LOUGHS Agency boats looking for poachers in the Foyle were stoned every night for a fortnight last summer and local fishery officers have been badly injured and hospitalised in attacks, it’s been revealed.
Loughs Agency boss Derick Anderson said the curtailment of legal salmon fishing in the Foyle pushed fish prices up and consequently created a poaching boom after years of decline in the number of instances of illegal netting.
Mr Anderson explained that poaching has always been at a significant level on the Foyle since the foundation of the Foyle Fisheries Commission in 1952.
He made the comments during an evidence session at the Stormont Agriculture and Rural Development Committee.
Back in the late 1990s, he explained, between 500 and 700 illegal nets were being seized every season.
However, with the introduction of carcass tagging back in 2001 it became more difficult for poachers to sell illegally caught fish.
Mr Anderson stated: “The number of nets declined from that period to 2006, when we seized only 87 nets.”
Ironically, the reduction in the number of commercial fishermen from 156 to 28 in the Foyle area a few years ago created a poaching boom as the value of salmon created an incentive for criminals to take to the river.
Mr Anderson said: “The number of nets that we were seizing started to rise again as the value of salmon increased and the opportunity for marketing illegally caught fish increased.”
According to the Loughs Agency Chief Executive the rise in poaching began around 2007.
The Agency’s Director of Conservation and Protection Mr John McCartney revealed there was almost a 50 per cent increase in the amount of nets seized in the Foyle over the past six years.
And worryingly this has been accompanied by violent attacks on local fishery officers.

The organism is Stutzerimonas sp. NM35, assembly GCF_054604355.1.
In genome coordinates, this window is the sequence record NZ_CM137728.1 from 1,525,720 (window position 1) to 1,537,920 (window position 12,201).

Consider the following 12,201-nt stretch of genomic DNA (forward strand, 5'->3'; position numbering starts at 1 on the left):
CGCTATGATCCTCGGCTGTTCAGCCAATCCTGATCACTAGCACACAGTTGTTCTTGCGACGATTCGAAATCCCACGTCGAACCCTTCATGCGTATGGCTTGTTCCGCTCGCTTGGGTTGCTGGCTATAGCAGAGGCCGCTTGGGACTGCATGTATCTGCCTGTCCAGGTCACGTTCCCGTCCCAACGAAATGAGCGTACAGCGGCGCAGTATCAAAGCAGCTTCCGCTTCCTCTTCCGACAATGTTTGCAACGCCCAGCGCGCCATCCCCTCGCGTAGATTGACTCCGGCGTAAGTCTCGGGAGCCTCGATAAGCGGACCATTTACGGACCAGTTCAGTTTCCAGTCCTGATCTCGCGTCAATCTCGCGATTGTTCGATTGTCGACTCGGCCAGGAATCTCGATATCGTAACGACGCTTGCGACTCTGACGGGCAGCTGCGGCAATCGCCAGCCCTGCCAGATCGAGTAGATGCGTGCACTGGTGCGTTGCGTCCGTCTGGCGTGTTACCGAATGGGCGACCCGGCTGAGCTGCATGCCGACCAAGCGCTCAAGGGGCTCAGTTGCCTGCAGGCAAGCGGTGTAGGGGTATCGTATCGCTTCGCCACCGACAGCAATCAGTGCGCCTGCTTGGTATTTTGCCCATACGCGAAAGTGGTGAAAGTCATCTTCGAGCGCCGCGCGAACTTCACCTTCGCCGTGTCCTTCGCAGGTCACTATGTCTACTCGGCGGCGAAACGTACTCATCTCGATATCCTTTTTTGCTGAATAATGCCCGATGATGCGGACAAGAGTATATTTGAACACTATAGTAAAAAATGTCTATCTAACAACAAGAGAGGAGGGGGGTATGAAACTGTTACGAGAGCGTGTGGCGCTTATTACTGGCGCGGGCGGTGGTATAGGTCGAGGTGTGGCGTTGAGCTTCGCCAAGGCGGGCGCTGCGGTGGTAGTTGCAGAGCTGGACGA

Mr McCartney said: “In relation to the current picture, using net seizures as an indicator of the level of poaching activity, as Mr Anderson said, in 2006, it was 87.
“In 2011, it was up to 161 - almost a 50 per cent increase in the past six years. The past two or three years have been notable by the level of violence that fishery officers are facing on their routine duties.
“I will give you a flavour of one year. In 2011, we dealt with 54 rod-related offences, and we seized 161 nets, 12 boats, 36 bags of oysters and two cars, as well as various items including knives, balaclava masks, batons and other things used as an aid to committing an offence.”
Mr McCartney said the Police Service of Northern Ireland (PSNI) has been exemplary in supporting the Loughs Agency when help is needed but that whilst “An Garda Síochána has tried very hard” it “seems to be suffering from very limited resources in its ability to respond.”
“That is something that we have taken up with local senior officers in the past,” said Mr McCartney.
The level of violence is also of concern. Mr McCartney said officers have been badly injured and that the Agency’s boats were stoned every night for a whole fortnight last summer.
“The violence against fishery officers is of significant concern to us,” he said. “We have staff who have been quite badly injured and have been hospitalised and been off work, as well as considerable damage to vehicles and equipment.
“For a period in the summer, we came under regular stoning attacks, almost on a nightly basis, for about a fortnight.”